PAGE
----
DAKAR, Senegal, May 31, 2020/ — The suspension of “non-essential activities” to limit the spread of COVID-19 in West and Central Africa has had a heavy socio-economic impact on some 34,000 returning migrants. Many already have set up microbusinesses as part of their reintegration assistance under the EU-IOM Joint Initiative for Migrant Protection and Reintegration.
To measure the effects of the COVID-19 pandemic on returning migrants assisted by the International Organization for Migration (IOM), the IOM Regional Office for West and Central Africa launched a needs assessment survey in Burkina Faso, Cameroon, Guinea Bissau, Nigeria, and Senegal – with a sample of 100 returnees in each country.
The data gathered reveal that 89 per cent of beneficiaries reported their financial situation has worsened since the COVID-19 outbreak. Rising food costs and movement restrictions are adding to returnees’ struggles. “Sometimes I sit here all day and not a single person enters my shop. Then I wonder if the business I chose will work or not,” said Christopher, a Ghanaian returnee.
Another side-effect of the crisis: most of the 14 per cent of respondents who reported relying on remittance payments from relatives abroad reported they were no longer receiving remittances or were receiving a lower amount. Many explained relatives living in Europe and North Africa are losing jobs or are unable to travel to work. Based on the data, Guinea Bissau and Burkina Faso – where 30 per cent and 24 per cent, respectively, used to rely on remittances – are the countries most affected by this downward remittance trend.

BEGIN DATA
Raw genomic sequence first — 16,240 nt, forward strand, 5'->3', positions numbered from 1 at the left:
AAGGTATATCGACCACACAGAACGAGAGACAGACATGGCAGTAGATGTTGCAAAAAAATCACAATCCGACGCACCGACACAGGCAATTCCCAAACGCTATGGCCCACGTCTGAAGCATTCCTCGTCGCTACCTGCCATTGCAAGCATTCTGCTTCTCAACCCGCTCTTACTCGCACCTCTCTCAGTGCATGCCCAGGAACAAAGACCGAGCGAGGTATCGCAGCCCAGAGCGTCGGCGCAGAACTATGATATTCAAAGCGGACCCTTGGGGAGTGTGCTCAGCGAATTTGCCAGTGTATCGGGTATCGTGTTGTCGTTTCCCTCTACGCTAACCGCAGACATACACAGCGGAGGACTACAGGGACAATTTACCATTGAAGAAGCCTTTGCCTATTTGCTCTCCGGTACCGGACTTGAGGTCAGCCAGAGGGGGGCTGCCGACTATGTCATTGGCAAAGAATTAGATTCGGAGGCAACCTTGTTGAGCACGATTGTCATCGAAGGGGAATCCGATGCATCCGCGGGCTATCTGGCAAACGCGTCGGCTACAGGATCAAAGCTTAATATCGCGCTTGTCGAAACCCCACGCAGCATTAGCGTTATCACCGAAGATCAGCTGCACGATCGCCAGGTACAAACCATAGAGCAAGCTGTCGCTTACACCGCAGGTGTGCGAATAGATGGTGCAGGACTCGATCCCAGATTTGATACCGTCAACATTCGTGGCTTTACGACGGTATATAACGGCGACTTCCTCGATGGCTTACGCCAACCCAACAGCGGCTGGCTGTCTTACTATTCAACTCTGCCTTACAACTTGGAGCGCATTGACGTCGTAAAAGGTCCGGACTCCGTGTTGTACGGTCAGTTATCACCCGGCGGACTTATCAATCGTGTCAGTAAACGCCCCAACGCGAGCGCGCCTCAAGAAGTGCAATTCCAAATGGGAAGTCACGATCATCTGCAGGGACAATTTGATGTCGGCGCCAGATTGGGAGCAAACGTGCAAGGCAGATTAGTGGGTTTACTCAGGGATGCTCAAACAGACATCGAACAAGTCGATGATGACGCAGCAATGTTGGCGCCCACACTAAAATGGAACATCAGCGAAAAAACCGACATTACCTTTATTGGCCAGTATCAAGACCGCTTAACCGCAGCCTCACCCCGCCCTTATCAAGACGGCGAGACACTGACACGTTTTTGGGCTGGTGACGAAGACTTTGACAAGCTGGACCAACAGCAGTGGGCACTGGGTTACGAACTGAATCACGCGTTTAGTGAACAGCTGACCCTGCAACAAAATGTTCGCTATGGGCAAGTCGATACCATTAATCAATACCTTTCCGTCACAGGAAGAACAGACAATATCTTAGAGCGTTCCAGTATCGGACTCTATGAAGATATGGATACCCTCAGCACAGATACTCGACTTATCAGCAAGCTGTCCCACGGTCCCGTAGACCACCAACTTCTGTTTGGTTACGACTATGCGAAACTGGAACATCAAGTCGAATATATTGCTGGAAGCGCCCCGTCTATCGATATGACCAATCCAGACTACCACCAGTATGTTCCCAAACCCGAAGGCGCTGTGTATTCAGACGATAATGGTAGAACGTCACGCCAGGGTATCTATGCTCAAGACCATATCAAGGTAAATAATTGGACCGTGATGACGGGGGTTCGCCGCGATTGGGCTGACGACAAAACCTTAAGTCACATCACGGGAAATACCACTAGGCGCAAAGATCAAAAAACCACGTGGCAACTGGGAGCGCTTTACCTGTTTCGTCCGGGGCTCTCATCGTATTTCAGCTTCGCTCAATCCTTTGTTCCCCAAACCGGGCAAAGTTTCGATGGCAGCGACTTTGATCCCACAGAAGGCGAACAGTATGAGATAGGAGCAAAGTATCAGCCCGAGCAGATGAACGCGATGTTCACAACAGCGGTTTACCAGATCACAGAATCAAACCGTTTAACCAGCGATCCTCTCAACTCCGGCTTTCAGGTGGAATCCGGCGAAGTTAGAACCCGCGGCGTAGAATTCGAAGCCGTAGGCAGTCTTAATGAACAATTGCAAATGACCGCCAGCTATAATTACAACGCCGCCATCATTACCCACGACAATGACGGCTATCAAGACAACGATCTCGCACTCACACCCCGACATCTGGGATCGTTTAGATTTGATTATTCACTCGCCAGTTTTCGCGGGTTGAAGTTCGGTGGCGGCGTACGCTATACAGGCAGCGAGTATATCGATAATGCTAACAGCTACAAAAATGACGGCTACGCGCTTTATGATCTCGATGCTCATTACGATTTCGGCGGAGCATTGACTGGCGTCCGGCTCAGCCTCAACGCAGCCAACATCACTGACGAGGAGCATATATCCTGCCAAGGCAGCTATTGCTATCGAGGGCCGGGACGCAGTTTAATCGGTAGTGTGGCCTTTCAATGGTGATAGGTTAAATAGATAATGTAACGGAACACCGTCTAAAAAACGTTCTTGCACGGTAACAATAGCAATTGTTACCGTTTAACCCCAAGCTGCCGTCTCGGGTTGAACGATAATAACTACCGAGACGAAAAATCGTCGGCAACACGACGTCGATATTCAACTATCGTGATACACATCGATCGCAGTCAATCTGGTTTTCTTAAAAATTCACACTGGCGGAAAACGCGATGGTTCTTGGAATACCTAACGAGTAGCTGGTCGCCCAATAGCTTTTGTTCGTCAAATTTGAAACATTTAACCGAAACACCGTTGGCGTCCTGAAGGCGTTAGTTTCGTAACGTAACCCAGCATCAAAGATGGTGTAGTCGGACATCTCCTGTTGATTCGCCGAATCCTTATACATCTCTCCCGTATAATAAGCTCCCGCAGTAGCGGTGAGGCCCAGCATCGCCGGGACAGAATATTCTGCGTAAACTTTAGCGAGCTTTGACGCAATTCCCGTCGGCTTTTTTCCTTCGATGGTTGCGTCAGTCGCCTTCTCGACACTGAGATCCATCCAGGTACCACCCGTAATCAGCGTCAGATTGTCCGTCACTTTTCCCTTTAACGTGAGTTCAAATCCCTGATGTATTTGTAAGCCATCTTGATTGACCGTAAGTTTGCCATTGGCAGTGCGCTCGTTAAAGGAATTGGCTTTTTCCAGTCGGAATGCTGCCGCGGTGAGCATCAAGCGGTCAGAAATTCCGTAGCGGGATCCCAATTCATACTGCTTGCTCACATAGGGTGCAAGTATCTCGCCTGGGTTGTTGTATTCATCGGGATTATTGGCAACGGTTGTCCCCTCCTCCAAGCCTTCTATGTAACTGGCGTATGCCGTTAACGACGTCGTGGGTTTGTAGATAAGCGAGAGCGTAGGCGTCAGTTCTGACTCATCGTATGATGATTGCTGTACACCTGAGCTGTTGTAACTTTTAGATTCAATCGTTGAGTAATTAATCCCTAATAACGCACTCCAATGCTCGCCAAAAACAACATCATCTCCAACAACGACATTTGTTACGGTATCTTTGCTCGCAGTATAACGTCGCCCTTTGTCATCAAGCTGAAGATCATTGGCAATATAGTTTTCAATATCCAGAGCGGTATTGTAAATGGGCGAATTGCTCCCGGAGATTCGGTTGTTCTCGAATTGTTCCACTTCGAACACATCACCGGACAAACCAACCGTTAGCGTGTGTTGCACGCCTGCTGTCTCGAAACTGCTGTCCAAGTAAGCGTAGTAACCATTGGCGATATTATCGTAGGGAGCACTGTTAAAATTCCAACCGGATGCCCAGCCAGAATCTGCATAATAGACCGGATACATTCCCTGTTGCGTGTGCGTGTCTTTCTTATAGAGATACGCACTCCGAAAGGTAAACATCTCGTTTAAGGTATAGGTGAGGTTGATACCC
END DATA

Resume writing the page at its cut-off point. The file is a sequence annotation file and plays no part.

Moreover, one-third of the beneficiaries interviewed reported additional financial costs due to COVID-19 shutdowns. These additional expenses include having to prepare more meals at home to replace school feeding programmes or being unable to go to work due to lack of childcare. One returnee in Cameroon complained, “The children are eating twice as much, while their expenses have doubled.”
IOM is responding to the COVID-19 pandemic in West and Central Africa and helping migrants most affected by the socio-economic blows. Thanks to the support of the EU, a one million plus Euro COVID-19 emergency fund was made available under the EU-IOM Joint Initiative to assist with the voluntary return of migrants when humanitarian corridors are granted by countries of origin.
To enhance the availability of basic medical supplies across the region, IOM is mainstreaming COVID-19 related activities into existing initiatives. As part of their reintegration assistance, returning migrants are producing thousands of protective equipment items for frontline immigration and border officials. IOM also is developing alternative assistance schemes. In some countries, for example, IOM is planning to use reintegration assistance to provide cash grants to returnees for three months.